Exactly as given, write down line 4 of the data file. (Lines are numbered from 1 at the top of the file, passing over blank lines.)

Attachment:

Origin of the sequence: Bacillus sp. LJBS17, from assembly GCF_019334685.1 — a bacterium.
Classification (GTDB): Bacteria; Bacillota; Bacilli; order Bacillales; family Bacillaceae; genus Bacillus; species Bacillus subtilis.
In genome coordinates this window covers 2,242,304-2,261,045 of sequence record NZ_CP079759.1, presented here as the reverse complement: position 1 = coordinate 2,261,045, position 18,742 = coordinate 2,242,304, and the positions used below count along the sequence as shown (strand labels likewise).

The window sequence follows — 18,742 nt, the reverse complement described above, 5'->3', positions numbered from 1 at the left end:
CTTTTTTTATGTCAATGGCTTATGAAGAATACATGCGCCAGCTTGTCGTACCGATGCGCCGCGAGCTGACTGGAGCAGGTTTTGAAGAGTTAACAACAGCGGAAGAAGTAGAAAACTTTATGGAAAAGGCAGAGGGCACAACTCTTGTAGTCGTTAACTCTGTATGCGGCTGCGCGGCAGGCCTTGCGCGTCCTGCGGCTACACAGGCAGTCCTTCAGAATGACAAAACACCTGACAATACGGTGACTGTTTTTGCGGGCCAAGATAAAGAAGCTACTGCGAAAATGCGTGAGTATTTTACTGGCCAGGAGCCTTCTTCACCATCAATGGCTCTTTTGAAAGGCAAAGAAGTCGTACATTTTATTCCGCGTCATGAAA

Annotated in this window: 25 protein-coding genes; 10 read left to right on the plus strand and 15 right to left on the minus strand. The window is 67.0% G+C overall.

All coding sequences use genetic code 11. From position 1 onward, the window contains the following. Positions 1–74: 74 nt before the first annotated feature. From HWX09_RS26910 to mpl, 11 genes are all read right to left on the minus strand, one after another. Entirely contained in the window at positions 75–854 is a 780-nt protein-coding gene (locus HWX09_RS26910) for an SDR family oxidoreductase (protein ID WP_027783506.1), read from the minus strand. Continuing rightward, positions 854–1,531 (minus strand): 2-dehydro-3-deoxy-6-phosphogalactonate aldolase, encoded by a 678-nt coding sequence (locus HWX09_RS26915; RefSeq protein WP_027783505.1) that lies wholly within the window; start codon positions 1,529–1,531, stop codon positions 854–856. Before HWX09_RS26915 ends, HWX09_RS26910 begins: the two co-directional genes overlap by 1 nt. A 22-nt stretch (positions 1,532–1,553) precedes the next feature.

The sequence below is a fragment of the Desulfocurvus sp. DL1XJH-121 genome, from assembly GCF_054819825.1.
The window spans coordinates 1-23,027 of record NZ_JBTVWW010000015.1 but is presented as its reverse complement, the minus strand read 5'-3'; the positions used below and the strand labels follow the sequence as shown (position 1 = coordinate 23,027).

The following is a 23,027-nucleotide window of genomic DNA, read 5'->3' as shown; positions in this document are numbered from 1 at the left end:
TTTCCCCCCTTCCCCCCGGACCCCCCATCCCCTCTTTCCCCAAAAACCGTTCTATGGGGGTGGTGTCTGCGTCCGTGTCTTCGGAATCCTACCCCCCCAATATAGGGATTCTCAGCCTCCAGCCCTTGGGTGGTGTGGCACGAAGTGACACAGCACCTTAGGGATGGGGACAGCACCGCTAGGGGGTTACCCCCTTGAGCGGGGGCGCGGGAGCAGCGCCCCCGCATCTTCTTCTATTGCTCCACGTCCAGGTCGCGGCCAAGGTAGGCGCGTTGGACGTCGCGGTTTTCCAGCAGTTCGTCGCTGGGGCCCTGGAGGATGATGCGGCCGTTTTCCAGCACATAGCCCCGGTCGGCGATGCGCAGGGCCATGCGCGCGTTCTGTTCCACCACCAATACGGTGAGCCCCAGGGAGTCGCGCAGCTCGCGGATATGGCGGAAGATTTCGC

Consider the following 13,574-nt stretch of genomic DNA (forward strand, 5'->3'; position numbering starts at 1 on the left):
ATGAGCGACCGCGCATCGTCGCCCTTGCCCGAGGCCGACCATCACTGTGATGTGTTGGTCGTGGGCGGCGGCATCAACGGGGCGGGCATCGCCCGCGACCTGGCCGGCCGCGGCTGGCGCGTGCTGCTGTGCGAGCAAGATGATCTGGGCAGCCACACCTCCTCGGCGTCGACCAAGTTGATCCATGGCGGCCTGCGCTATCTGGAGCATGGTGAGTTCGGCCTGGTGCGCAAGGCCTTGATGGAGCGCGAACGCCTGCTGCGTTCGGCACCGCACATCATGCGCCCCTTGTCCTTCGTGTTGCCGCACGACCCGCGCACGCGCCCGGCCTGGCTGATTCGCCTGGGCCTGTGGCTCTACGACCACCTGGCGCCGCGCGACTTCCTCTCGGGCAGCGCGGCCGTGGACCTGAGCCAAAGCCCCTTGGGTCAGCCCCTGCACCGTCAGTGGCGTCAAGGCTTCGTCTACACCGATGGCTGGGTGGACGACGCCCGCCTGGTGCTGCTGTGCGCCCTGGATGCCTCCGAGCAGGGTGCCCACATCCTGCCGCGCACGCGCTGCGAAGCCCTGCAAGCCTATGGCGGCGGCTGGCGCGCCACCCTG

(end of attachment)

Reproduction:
The window sequence follows — 18,742 nt, the reverse complement described above, 5'->3', positions numbered from 1 at the left end: